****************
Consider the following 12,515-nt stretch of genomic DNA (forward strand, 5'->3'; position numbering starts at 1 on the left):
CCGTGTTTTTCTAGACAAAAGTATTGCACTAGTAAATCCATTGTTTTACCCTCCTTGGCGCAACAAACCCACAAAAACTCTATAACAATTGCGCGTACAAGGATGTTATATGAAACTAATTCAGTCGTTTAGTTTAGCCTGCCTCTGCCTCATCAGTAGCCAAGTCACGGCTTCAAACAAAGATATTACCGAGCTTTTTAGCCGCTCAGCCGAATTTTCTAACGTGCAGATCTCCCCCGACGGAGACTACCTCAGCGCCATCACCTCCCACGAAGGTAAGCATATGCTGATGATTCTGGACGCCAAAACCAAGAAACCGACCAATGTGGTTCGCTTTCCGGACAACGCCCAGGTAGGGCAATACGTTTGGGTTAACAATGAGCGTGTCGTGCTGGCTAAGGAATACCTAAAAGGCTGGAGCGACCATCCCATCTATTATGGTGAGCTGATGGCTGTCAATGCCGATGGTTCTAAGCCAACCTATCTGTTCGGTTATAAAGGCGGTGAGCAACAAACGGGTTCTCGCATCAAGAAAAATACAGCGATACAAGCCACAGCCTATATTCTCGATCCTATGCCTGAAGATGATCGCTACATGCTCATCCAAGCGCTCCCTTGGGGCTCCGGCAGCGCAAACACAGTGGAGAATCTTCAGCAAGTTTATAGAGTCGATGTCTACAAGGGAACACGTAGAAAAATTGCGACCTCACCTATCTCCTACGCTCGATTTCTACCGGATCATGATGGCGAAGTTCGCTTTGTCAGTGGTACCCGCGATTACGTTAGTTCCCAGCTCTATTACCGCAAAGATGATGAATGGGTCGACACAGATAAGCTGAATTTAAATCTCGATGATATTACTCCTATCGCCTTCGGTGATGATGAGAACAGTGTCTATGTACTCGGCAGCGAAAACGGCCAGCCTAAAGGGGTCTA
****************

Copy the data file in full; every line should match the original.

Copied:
Consider the following 12,515-nt stretch of genomic DNA (forward strand, 5'->3'; position numbering starts at 1 on the left):
CCGTGTTTTTCTAGACAAAAGTATTGCACTAGTAAATCCATTGTTTTACCCTCCTTGGCGCAACAAACCCACAAAAACTCTATAACAATTGCGCGTACAAGGATGTTATATGAAACTAATTCAGTCGTTTAGTTTAGCCTGCCTCTGCCTCATCAGTAGCCAAGTCACGGCTTCAAACAAAGATATTACCGAGCTTTTTAGCCGCTCAGCCGAATTTTCTAACGTGCAGATCTCCCCCGACGGAGACTACCTCAGCGCCATCACCTCCCACGAAGGTAAGCATATGCTGATGATTCTGGACGCCAAAACCAAGAAACCGACCAATGTGGTTCGCTTTCCGGACAACGCCCAGGTAGGGCAATACGTTTGGGTTAACAATGAGCGTGTCGTGCTGGCTAAGGAATACCTAAAAGGCTGGAGCGACCATCCCATCTATTATGGTGAGCTGATGGCTGTCAATGCCGATGGTTCTAAGCCAACCTATCTGTTCGGTTATAAAGGCGGTGAGCAACAAACGGGTTCTCGCATCAAGAAAAATACAGCGATACAAGCCACAGCCTATATTCTCGATCCTATGCCTGAAGATGATCGCTACATGCTCATCCAAGCGCTCCCTTGGGGCTCCGGCAGCGCAAACACAGTGGAGAATCTTCAGCAAGTTTATAGAGTCGATGTCTACAAGGGAACACGTAGAAAAATTGCGACCTCACCTATCTCCTACGCTCGATTTCTACCGGATCATGATGGCGAAGTTCGCTTTGTCAGTGGTACCCGCGATTACGTTAGTTCCCAGCTCTATTACCGCAAAGATGATGAATGGGTCGACACAGATAAGCTGAATTTAAATCTCGATGATATTACTCCTATCGCCTTCGGTGATGATGAGAACAGTGTCTATGTACTCGGCAGCGAAAACGGCCAGCCTAAAGGGGTCTA